Asia Ford may have finished Saturday's Rodes City Run in last place, but that wasn’t the important part. What really mattered was that she finished the 10K race at all—thanks to the help of a caring police officer, a complete stranger until that day.

Julie Mazziotta
March 23, 2015

What a compassionate city looks like: Lt. Aubrey Gregory helps Asia Ford cross finish line at Rodes 10k this morning. Thanks to photographer Jonathan Roberts for capturing this moment.

Posted by Mayor Greg Fischer on Saturday, March 21, 2015

First place doesn’t get all the glory.

Asia Ford may have finished Saturday's Rodes City Run in last place, but that wasn’t the important part. What really mattered was that she finished the 10K race at all—thanks to the help of a caring police officer, a complete stranger until that day.

Ford was determined to complete the Louisville, Kentucky, race as part of her goal to lose weight, something she’s struggled with for years, according to the local ABC affiliate WHAS11.

“It’s been a struggle because nothing is easy in life,” Ford told WHAS11. “It’s been a lot of teary-eyed moments, but I know I want it for myself.”

At her heaviest, Ford weighed 474 pounds. But her wake-up call came when her former husband lost a limb from diabetes. She said that every time she went to the doctor, her kids were concerned she’d face a similar fate.

“That is when I woke up and I couldn’t allow them to be on this earth without my help and the only way I would be able to help them is if I helped myself first,” Ford said.

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So Ford joined an exercise bootcamp with a group of supportive friends, and soon lost 25 pounds, which inspired her to continue training and sign up for the Rodes City Run, a 6.2-mile race.

On race day, she pushed through the first four miles but then she started feeling sick and had trouble breathing. That’s when Lt. Aubrey Gregory pulled up nearby and offered her a ride to the finish line.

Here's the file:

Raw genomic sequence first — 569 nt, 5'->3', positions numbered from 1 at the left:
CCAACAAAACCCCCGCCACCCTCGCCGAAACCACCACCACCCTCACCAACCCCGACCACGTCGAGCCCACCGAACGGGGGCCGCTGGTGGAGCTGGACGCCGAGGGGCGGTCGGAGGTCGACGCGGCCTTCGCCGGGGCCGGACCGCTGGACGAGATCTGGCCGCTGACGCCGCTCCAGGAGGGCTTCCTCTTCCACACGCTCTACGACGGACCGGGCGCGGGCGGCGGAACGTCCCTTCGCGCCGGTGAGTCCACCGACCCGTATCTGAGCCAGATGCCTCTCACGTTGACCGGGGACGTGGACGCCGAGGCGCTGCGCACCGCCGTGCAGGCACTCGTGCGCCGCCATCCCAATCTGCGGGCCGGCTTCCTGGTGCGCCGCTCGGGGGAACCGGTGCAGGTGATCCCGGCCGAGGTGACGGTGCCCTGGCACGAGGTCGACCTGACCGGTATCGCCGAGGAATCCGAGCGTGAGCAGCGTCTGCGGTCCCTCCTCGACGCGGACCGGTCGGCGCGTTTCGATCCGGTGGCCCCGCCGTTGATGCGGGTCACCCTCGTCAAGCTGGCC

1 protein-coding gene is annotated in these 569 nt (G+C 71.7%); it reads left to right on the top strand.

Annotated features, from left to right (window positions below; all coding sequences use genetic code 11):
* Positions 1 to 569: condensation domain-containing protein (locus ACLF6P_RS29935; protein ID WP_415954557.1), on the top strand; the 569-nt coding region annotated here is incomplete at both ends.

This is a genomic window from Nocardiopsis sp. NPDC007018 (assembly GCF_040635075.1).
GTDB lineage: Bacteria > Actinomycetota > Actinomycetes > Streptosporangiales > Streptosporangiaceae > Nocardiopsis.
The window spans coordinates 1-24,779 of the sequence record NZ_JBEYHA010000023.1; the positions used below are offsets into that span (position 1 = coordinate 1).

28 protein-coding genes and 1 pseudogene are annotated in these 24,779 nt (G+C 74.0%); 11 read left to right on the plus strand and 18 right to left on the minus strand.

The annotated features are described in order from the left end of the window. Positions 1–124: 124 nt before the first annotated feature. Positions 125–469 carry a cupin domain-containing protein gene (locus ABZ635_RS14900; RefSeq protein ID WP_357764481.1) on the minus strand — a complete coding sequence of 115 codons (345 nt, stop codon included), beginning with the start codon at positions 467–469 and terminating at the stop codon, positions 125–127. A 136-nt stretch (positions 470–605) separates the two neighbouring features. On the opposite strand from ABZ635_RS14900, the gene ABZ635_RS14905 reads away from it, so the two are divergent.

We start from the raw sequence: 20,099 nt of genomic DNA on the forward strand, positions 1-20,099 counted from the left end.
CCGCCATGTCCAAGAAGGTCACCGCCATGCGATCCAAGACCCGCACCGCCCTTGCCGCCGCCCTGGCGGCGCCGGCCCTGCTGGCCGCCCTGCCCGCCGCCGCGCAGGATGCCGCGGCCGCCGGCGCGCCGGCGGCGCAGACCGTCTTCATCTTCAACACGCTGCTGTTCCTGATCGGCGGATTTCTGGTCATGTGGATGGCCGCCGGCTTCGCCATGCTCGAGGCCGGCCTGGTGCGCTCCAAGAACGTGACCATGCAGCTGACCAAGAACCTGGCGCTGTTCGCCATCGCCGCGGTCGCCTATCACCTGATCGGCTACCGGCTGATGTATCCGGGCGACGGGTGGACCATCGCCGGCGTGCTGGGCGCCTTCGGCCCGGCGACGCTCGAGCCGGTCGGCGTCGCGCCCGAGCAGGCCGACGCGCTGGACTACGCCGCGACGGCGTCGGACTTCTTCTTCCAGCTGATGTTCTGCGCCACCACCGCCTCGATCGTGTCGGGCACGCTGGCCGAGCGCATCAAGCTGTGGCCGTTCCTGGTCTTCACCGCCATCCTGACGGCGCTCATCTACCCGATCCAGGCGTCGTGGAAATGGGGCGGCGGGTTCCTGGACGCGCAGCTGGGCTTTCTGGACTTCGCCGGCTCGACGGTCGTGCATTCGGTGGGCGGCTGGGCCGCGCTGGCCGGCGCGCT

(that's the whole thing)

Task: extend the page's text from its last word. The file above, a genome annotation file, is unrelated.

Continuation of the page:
But Ford wasn’t ready to give up. So Lt. Gregory hopped out of the car to help her make it there on foot.

“I’m not going to let her quit, so I got out and she immediately grabbed my hand,” Lt. Gregory said.

“He asked me if I wanted to stop and I was like, ‘No,’ we have two more miles to go,” Ford said.

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Ford, Lt. Gregory, and Ford's son walked the rest of the race together. Lt. Gregory shared the story of his mother, whom he lost to diabetes. Soon enough, they made it to the finish line where an enthusiastic crowd had gathered to cheer on Ford.

"Your heart starts to fill up, you get those goose bumps and tingles all over your body," Lt. Gregory said. "When I watched her approach and I started to hear people scream and I let her go right there before the end and to see her raise her hands, there aren't words to express the way I felt seeing her be successful."

"It was really a special moment," Ford said.

Louisville Mayor Greg Fischer was so moved by Ford’s resilience and Lt. Gregory’s compassion that he posted photos of the moment on his Facebook page, and planned to recognize them both in a special ceremony today.

And Ford took to her own Facebook page to thank everyone for their incredible support.

It sounds like Ford—along with encouragement from friends, family, police officers, mayors, and the internet—is well on her way to weight-loss success.

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